Five (!!) years ago, I was working in a space that didn’t match well with what I believed I should, as a chemistry teacher, be doing. For the record, I don’t think that school is doing education poorly, but it (and I) had changed over the time I’d spent there. I felt stuck, demoralized, and thought about quitting. I needed a place to explore my professional work as well as to get inspired again. My husband suggested my new handle, and I started this blog.
I searched for blogs of chemistry teachers, and found very few that were active. But I found this math guy, who was thinking about teaching. And this guy had some pretty faithful followers, who also thought about teaching. This was my gateway back to being involved.
As I lurked (and religiously read every post and comment), I became familiar with some frequent names. Their exquisite mental work on how teaching could work in the classroom (beyond the theoretical) was deeply fascinating, optimistic, and supportive, even when disagreeing. They could suggest hypotheticals and explore the intricacies without hints of malice or derision: exploring of any ideas was practically required. Most importantly for me, these names started to sound like old friends and the teachers I wanted and needed to hang out with, even though I had never met them. This was the PD I needed.
So when someone posted the Math-Twitter Blogosphere and issued challenges, I told my husband that I (the Technophobe) had a digital thing to do, and took some time in crafting some entries, responding to others’ posts, and starting this wacky thing called Twitter. I wasn’t disappointed. Even though I’m not A Math Teacher, sciences are pretty close (I’m of the mind that any teacher can benefit from watching other teachers work their skills). I was welcomed into the fold.
I’ve borrowed activities, lab ideas, and classroom techniques liberally from countless teachers; learned new ways to calm myself, tried crafty things from a math/analysis perspective, and thought about beauty in images; and I’ve also given back in terms of my own techniques and advice. The sheer number of good teachers who not only want to improve their own teaching, but actively help others also improve, in one small (virtual) space is staggering. And there’s no expectation of publications, excessive praise, or monetary returns. Instead, there’s supportive smacktalk. This, for me, is what the #MTBoS embodies and why I’d be sad to see it go. I even thought about getting a math certification, in no small part so that I’d have a better justification for attending Twitter Math Camp in the summer.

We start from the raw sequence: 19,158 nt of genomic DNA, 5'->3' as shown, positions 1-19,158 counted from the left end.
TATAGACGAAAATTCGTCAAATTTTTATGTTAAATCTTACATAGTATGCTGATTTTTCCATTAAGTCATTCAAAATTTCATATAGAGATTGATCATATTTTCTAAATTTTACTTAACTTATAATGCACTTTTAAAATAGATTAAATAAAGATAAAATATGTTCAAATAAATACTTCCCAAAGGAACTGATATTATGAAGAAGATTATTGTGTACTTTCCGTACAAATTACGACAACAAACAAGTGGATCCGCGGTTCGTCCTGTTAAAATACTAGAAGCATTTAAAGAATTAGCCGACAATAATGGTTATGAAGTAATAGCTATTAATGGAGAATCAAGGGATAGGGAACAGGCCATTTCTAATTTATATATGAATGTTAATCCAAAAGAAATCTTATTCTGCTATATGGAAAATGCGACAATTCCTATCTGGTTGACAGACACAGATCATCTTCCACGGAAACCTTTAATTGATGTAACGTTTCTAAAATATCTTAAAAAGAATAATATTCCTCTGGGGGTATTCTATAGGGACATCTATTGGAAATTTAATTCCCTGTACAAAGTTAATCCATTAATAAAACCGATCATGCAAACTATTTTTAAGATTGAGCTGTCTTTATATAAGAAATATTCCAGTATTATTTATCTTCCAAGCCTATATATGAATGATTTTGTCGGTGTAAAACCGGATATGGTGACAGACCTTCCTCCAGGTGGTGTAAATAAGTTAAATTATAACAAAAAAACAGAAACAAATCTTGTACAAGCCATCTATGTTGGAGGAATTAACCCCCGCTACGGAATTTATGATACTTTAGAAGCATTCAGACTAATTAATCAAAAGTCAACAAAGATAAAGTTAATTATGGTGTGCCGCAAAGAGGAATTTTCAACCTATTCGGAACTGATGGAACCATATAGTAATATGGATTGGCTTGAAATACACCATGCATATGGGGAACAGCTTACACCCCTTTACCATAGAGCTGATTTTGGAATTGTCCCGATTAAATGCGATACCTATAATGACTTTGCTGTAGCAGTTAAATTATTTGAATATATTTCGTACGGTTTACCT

There have been mentions of cliques, and I’d agree that, yes, there are cliques in the #MTBoS. I don’t think it’s any different from other channels, where there’s a few dominant voices. Unlike some channels I’ve visited, I don’t believe there’s intentional exclusion of newcomers, but just as it is in high school hallways, it’s hard to break into conversations between people who are already real-live-in-person-friends.
As far as changing the hashtag, there’s some pretty serious blow-back. I think one of the reasons to this defensive stance is that it felt like A Grown Up told The Clique to not talk to each other. That doesn’t go over well in middle/high school, and generally doesn’t work. Also, other hashtags (labels, really) don’t encompass the same group of people. I do not teach math (although I still want to re-learn calculus… it has been so long!), I do (heart) math, but that’s not what the questions are about. Many teachers do a combination of math and something else (two of our science teachers also do math).
But license-endorsements aside, the #MTBoS isn’t really about math: collegiality in teaching (that’s mostly math-class-related) is what I see as a mostly-outlier. I’m proud to be an honorary #MTBoS member.